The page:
Why people who suffer from depression have a problem with 'letting in' praise & how it affects them
Exposing more of my story on social media recently has caused quite a stir, with several different people reaching out to me.
The majority of them are in desperation themselves or they are looking for advice and support for someone who is, because the current 'support' out there in the 'system' is so substandard that it is failing people time and again and people have no clue where to turn.
The slight problem in all of this is that there is no way that I am going to be able to help everyone.
If I were to try I would a. never be off the phone EVER, and b. would become ill again myself from exhaustion and too much exposure to suffering and pain.
Unfortunately, although I am one of the best people to turn to when someone's in crisis (because of my ridiculous amount of lived experience of bipolar and depression HELL), speaking to people in severe pain takes me back to a place that I never want to revisit and this poses a problem...
I knew all of these things as soon as I decided to expose my story; I knew that I wouldn't be able to help the number of people that I needed to OR be able to handle the expenditure of emotional energy or proximity to the subject matter either.
That's why I painstakingly wrote the whole thing down! Will someone please, please publish my frickin' books. Seriously, before this whole thing makes me ill again and I have to do too much, such as engage with things like social media which I know are no good for my mental health!
Anyway, I know that I have to prioritise my own health first otherwise I will not be able to help anyone so I am limiting the number of people I help, and am making sure they know that I am a qualified therapist so they really need to book in through the form on the website rather than hunting down my email and phone number!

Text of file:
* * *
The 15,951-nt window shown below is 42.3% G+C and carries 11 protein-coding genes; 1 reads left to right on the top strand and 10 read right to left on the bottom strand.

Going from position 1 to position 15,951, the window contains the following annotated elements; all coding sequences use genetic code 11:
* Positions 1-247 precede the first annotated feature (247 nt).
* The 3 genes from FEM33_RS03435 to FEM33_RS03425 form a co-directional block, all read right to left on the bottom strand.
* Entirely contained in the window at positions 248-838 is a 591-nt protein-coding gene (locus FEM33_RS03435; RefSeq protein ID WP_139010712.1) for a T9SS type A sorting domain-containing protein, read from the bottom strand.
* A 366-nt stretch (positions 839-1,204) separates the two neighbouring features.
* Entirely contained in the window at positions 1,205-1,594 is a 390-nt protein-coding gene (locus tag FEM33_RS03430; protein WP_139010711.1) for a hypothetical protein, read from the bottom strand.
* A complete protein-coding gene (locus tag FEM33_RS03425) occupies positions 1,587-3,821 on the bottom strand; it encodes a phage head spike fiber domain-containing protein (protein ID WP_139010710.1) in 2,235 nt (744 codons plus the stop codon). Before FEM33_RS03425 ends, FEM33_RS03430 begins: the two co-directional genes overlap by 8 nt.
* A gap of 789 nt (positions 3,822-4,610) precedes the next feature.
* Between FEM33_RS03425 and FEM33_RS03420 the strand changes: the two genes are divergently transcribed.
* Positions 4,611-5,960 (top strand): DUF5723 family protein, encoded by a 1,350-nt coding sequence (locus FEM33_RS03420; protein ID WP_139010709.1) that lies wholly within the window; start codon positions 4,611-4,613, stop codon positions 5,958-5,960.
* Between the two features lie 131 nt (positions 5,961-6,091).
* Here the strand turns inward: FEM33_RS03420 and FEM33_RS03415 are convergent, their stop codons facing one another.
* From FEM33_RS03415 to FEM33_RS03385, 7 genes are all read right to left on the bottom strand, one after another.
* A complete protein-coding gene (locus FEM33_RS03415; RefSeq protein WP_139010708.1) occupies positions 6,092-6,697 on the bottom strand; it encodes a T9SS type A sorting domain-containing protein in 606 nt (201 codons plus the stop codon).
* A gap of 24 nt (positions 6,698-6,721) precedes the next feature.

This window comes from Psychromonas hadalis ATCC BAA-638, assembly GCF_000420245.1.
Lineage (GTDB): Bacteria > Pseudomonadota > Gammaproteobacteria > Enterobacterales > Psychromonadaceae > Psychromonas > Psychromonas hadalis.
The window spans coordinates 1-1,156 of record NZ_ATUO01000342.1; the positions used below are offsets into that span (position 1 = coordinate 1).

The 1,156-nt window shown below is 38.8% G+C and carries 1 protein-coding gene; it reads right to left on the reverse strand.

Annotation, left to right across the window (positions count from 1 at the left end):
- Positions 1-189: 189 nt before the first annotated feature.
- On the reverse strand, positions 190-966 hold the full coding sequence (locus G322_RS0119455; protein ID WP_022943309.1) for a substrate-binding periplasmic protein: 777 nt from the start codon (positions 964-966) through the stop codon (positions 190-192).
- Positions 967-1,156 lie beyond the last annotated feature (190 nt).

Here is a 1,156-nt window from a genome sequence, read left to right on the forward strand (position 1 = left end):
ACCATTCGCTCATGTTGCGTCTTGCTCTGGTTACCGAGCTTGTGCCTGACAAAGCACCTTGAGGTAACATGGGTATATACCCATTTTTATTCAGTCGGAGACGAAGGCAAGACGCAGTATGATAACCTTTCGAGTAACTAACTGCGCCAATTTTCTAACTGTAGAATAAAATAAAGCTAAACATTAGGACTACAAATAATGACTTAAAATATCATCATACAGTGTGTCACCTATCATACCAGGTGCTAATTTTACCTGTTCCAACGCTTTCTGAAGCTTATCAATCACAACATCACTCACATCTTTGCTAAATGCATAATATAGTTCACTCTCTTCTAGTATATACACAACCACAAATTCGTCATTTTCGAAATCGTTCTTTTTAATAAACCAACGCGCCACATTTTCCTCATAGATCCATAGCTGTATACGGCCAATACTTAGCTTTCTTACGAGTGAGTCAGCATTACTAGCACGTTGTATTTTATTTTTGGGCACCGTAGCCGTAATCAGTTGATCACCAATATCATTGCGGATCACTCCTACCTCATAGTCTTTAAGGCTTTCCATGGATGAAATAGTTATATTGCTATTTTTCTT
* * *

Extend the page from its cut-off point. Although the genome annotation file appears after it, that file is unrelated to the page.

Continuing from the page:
Sorry for digressing this morning but I felt I needed to get that out!
The real point of today's post is to talk about letting-in praise and being open to 'self-praise' both of which are extremely important.
The reason that this has come to mind is in fact because of a post on social media; it's not always a bad thing to be on these platforms as positive things do often happen on them, and this was one of those times.
It's really about 'responsible usage' like anything else in life - I think I'll save that one for another post!
Anyway, I put a post up yesterday about my renewed love of horses since recovering from horrendous depression and it's sparked the interest of people who have all started commenting.
Two friends complimented me massively yesterday and it made me realise something about myself which is important to note for other sufferers too.
They both basically said that I was 'one of the most talented riders they'd known' and that 'they'd always enjoyed watching me ride'.
Massive praise indeed, and my initial reaction was to say 'oh no don't be silly!'
BUT then I remembered something important.
People who suffer from depression and other mental illnesses have a massive aversion to letting-in praise and we have to consciously allow ourselves to do this.
It's all comes from the fact that we spend so much of our lives infected by depression which is telling us that we are 'a pathetic pile of pointless, waste of space CRAP'.
This means that when someone praises us we simply don't believe it.
WELL ENOUGH of that!
I am letting-in this praise!
Thank you to the girls who said these lovely things to me on Facebook; I was (and am still) a great rider, who did great things, and I am no longer ashamed or too modest to say so!
I will even go as far to say that I am proud of the fact that I won two medals for my country, rode at the highest levels, and achieved so much so early-on before bipolar ripped it all away!
But I have to say that the thing I am most proud of is still being alive.
I still have no idea how I made it through the savage onslaught of severe type 1 bipolar disorder.
No idea at all.
It was so utterly horrific and so indescribably painful that I still don't really believe I should have survived it.
But again - because I am now a different person - I am going to SELF-PRAISE for this too!
I admire, respect and am immensely proud of the resilience, determination, persistence, patience and downright stubbornness I mustered up to survive the horrors of mental illness over the last 20 years!
This is not arrogance, and I have had to learn that it is not arrogance.
None of this came naturally to me before.
Depression (and I suppose my character too) told me that pride, vanity, and boasting were bad (which they kind of are) BUT there is absolutely nothing wrong with being proud of your achievements and patting yourself on the back every now and then - in fact - it's HEALTHY!
Learning this lesson was one very small part of a massive jigsaw which I had to put back together in order to survive, recover, and become this 'new improved' version of myself that exists today.
This is all detailed in my book which they need to publish NOW so that I can move on and really start enjoying my life!
Thanks for reading,
Speak to you soon,